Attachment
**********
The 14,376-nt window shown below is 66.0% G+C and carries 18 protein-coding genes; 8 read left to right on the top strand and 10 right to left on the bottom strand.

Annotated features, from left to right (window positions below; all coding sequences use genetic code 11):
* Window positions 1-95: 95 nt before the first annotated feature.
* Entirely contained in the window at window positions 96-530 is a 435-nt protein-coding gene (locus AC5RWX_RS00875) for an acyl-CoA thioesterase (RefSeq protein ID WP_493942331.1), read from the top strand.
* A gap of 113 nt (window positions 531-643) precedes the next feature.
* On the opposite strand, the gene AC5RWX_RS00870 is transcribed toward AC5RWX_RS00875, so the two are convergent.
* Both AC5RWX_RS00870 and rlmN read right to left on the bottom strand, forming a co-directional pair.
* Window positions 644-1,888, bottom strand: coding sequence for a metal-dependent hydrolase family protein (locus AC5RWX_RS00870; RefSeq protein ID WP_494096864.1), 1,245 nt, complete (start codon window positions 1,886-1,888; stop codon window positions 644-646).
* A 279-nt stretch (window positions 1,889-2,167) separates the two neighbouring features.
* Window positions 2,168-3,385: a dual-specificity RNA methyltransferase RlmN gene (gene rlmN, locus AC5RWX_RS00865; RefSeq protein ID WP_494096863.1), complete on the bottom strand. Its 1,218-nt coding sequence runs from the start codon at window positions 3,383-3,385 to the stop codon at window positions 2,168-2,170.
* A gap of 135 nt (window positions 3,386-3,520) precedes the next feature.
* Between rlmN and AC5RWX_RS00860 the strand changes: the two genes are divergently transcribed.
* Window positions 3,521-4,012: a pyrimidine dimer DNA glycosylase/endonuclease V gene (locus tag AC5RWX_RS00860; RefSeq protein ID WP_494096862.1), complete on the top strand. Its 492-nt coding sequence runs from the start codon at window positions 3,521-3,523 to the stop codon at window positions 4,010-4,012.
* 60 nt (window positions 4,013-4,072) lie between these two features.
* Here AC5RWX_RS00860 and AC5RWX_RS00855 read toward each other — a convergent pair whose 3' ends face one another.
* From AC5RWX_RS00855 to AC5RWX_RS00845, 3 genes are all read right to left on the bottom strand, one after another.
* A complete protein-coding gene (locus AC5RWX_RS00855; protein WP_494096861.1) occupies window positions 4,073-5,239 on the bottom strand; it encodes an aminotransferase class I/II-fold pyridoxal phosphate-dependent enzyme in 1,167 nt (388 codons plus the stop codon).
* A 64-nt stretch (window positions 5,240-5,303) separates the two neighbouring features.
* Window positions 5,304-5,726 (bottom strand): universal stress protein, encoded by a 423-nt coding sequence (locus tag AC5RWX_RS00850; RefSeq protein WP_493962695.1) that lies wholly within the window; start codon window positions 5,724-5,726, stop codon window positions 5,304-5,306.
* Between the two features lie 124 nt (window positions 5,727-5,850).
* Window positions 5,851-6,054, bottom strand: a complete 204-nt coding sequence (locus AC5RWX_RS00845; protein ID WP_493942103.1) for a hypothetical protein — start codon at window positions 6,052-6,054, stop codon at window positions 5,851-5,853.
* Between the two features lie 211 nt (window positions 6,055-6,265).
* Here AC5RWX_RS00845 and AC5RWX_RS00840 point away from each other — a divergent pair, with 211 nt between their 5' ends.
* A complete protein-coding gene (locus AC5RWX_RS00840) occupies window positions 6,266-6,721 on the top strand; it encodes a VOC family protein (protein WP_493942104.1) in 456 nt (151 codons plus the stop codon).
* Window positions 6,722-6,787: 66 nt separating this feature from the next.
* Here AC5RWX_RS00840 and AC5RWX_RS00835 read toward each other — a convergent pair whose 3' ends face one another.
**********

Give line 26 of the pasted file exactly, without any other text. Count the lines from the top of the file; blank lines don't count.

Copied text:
* Here AC5RWX_RS00840 and AC5RWX_RS00835 read toward each other — a convergent pair whose 3' ends face one another.